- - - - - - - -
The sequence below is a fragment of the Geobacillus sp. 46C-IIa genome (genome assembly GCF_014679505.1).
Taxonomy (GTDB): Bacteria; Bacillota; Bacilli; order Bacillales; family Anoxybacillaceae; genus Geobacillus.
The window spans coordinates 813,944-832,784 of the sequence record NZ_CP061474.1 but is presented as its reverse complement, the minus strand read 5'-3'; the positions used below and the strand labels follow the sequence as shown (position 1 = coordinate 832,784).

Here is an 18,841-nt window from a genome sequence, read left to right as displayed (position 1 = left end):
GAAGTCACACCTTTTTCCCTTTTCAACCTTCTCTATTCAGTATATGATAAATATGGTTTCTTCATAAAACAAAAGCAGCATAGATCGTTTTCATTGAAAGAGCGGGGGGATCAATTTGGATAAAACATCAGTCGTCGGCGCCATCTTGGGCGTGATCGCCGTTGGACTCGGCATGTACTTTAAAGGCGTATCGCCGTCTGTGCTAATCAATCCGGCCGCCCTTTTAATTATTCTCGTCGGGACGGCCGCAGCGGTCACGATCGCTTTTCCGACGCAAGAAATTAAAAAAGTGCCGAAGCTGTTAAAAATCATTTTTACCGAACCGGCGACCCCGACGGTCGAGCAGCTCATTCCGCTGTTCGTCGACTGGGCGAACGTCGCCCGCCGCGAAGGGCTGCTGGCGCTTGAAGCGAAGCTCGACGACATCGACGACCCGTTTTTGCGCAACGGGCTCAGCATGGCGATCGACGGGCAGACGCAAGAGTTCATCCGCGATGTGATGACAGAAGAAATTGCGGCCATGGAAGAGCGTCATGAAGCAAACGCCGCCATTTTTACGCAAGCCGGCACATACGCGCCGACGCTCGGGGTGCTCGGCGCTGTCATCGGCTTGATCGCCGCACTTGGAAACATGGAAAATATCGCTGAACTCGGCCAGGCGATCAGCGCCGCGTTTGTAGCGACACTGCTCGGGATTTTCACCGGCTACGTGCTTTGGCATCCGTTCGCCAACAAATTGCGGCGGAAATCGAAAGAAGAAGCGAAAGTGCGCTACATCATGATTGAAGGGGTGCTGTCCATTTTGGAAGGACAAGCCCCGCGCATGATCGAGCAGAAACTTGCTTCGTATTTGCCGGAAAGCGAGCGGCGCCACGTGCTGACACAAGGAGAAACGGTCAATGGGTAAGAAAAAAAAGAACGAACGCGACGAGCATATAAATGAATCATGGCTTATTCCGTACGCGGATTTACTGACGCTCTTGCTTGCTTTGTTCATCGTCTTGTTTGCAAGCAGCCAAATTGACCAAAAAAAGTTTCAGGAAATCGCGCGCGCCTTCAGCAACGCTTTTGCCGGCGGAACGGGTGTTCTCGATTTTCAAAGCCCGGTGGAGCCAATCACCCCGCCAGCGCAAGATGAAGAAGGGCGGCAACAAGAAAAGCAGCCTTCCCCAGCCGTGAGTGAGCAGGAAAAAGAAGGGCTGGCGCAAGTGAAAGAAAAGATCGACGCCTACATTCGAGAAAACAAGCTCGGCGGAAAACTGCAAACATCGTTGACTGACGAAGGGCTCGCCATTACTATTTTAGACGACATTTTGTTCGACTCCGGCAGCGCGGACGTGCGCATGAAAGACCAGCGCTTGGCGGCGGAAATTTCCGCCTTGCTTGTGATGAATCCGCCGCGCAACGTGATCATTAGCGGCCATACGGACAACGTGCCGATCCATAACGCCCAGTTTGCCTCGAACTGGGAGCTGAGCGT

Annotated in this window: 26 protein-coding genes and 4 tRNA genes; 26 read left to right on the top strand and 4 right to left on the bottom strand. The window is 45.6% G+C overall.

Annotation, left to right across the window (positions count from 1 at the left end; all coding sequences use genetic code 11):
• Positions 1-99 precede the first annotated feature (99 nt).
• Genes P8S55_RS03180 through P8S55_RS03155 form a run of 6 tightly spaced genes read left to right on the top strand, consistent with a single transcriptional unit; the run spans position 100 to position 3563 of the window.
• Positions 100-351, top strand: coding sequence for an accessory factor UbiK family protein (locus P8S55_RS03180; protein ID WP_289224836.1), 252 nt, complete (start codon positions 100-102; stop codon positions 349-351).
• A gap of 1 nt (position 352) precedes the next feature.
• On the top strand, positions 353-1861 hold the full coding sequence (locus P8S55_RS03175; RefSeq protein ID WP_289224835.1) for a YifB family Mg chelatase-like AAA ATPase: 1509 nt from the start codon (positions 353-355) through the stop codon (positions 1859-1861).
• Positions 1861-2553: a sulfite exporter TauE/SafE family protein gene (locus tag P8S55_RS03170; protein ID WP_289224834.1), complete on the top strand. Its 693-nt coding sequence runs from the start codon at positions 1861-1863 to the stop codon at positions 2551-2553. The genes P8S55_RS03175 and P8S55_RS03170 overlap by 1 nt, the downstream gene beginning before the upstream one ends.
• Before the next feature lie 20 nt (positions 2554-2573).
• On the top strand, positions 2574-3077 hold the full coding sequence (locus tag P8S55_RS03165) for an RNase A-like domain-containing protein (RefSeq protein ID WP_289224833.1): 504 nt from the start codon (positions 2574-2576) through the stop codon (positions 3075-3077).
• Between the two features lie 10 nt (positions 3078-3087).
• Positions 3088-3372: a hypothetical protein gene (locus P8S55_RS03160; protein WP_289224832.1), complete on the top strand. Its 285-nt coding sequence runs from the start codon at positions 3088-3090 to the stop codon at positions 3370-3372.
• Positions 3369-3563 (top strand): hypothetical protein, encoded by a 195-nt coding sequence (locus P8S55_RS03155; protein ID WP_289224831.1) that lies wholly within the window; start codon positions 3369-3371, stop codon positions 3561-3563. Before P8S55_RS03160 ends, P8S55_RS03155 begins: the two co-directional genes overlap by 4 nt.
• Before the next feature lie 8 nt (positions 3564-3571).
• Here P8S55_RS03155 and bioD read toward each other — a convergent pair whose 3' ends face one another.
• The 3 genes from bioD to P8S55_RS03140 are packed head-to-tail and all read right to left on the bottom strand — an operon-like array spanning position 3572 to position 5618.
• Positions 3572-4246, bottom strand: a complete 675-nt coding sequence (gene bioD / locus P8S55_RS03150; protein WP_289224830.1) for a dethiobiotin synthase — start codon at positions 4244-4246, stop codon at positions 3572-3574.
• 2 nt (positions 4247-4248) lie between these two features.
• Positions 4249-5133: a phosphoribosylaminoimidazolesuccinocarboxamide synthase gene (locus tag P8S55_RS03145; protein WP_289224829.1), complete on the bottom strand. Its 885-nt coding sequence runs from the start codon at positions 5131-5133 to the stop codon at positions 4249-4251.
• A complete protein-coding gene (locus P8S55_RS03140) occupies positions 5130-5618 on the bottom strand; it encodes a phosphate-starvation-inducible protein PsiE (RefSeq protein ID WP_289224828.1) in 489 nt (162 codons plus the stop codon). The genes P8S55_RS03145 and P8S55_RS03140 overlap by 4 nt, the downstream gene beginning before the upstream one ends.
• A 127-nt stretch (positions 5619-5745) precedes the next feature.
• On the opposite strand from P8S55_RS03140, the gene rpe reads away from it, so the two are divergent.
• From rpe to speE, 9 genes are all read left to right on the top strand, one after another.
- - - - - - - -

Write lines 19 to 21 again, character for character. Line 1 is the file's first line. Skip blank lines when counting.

• Before the next feature lie 8 nt (positions 3564-3571).
• Here P8S55_RS03155 and bioD read toward each other — a convergent pair whose 3' ends face one another.
• The 3 genes from bioD to P8S55_RS03140 are packed head-to-tail and all read right to left on the bottom strand — an operon-like array spanning position 3572 to position 5618.